Although the Court failed to grant the relief that the our organizations sought, the ruling powerfully and unequivocally confirmed all of the serious human rights concerns that our two organizations have repeatedly raised with respect to prisoner transfers in Afghanistan. The decision confirms the prevalence of torture in Afghani prisons and sets out a list of deficiencies the government must resolve before resuming transfers.
On February 29, 2008, the Canadian government announced that transfers had resumed. While some new training and administrative initiatives have been undertaken – and a senior National Directorate of Security official in Kandahar arrested in connection with allegations of torture – our position that Canada should not hand prisoners over to Afghan officials remains unchanged. The Canadian government has not informed the Canadian public about which measures have been implemented and which may simply be plans or possibilities. We do not know which activities will be sustained and which may be one-off or time-limited. Above all, even if we had the information, we have no way of assessing the effectiveness of these measures. Canada should only transfer prisoners when there is no longer a serious risk that they will be subjected to torture. It is still too early to reach any such conclusion.
The BCCLA and Amnesty filed a Notice of Appeal with respect to the Federal Court ruling that concluded that the Charter does not apply to the actions of Canadian soldiers in apprehending, detaining and transferring prisoners in Afghanistan. Amnesty International and the BCCLA contend that the ruling by Justice Mactavish failed to acknowledge the Charter and international law obligations of Canada to prevent torture or ill treatment for prisoners under the complete control of Canadian forces. The grounds of appeal also note that the judgment failed to accept the legal authority of the conclusions of the United Nations Committee Against Torture and the United Nations Human Rights Committee, dismissing them as advocacy. We argue that the Canadian Charter of Rights and Freedoms, the Afghan Constitution and international law have concurrent application.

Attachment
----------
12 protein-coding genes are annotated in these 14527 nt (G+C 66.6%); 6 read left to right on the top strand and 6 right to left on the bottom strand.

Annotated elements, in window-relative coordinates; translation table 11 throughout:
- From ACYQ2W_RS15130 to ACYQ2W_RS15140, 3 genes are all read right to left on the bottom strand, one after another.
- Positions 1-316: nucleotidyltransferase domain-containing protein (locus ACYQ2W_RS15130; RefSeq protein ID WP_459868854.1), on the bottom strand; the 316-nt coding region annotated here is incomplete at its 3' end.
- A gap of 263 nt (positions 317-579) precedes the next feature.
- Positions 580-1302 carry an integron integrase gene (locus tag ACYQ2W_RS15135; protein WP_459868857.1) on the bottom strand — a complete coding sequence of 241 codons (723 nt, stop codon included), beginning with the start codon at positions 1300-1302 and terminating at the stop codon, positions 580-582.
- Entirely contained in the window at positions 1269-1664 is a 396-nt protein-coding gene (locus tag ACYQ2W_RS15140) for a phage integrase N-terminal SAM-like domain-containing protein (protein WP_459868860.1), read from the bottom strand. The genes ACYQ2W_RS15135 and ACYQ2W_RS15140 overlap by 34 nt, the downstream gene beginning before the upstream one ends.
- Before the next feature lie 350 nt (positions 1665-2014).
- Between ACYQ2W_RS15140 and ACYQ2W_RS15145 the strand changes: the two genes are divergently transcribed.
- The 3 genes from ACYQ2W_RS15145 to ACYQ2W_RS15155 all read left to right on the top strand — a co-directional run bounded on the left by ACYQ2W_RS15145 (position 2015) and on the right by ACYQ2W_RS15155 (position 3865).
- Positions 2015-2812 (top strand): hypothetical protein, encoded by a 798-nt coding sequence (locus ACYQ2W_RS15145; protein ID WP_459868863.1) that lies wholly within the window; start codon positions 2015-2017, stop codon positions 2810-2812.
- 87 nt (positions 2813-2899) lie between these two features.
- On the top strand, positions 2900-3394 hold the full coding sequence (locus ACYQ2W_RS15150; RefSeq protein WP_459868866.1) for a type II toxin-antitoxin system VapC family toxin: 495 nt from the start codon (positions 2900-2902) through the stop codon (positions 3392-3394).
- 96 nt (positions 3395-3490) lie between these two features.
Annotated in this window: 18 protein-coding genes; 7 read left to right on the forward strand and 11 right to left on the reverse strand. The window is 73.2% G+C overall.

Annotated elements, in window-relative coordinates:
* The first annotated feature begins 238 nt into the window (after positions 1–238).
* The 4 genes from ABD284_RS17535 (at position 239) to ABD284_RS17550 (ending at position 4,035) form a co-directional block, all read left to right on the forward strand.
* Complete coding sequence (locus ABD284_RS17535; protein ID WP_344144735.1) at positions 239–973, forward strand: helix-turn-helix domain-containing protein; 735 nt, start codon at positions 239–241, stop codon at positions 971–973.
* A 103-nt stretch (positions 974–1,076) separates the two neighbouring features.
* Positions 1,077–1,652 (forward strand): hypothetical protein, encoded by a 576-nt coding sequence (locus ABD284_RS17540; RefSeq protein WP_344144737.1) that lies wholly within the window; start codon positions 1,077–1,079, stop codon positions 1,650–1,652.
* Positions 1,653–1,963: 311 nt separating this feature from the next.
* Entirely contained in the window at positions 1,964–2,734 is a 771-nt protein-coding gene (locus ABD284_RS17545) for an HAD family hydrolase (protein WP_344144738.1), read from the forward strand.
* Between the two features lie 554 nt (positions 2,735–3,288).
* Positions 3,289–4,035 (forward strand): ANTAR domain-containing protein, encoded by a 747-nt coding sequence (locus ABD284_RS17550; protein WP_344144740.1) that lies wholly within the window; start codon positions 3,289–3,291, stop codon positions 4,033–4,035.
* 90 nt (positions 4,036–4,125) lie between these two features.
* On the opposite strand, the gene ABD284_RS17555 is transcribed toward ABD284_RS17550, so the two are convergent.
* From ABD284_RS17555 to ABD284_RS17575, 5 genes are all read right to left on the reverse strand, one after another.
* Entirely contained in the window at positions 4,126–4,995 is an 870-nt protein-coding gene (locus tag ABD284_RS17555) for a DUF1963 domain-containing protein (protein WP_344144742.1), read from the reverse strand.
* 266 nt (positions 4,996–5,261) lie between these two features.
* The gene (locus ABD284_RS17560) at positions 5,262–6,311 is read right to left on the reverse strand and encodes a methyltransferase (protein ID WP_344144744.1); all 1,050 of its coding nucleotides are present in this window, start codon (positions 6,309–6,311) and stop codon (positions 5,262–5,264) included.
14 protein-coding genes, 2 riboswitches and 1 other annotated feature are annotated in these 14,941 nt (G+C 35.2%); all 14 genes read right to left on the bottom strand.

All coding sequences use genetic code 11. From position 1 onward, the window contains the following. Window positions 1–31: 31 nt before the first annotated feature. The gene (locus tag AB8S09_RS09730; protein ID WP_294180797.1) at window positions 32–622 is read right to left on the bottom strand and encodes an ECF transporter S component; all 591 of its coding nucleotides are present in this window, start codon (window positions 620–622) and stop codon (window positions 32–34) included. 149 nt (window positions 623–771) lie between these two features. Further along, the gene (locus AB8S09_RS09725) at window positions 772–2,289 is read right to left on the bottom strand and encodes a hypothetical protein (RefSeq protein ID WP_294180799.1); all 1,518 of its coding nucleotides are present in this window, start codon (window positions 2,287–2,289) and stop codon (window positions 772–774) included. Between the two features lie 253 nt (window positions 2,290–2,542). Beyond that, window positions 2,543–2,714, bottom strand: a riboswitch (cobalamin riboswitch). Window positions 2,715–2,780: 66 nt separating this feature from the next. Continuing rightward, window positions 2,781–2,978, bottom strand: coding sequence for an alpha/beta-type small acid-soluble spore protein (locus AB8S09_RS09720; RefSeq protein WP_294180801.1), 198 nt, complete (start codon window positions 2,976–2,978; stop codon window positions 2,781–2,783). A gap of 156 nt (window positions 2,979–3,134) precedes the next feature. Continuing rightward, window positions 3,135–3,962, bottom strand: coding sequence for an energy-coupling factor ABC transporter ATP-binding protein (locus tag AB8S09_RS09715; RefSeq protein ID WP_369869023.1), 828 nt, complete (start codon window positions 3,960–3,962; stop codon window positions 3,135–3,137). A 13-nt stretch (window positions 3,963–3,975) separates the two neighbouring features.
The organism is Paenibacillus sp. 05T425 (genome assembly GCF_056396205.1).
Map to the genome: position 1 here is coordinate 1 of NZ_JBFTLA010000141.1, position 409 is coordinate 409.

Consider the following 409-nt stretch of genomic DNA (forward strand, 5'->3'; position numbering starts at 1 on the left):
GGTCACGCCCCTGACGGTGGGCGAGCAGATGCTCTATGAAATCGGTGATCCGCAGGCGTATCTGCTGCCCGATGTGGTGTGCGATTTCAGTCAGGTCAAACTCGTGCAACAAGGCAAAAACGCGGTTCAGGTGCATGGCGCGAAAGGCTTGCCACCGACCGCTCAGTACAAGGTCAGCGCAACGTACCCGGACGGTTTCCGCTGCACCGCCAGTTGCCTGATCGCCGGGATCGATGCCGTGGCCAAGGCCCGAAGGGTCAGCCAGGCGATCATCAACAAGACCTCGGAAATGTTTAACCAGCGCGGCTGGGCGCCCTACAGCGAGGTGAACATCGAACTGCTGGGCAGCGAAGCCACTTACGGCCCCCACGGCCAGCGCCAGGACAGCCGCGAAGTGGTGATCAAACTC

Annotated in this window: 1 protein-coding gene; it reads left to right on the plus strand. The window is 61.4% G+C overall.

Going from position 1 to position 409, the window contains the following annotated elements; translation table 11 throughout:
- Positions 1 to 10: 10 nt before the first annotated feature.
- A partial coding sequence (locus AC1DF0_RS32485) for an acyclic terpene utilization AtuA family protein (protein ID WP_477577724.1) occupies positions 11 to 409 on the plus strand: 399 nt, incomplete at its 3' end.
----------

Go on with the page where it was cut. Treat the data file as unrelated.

The appeal of the legal question concerning the applicability of the Charter will go forward in the coming weeks and months. In the meantime, we are urging the Canadian government to suspending detainee transfers and work with NATO allies and the Afghan government to establish a collaborative prisoner strategy that conforms to international law.
The BCCLA and Amnesty International are represented by Paul Champ of Raven, Cameron, Ballatyne & Yazbeck LLP.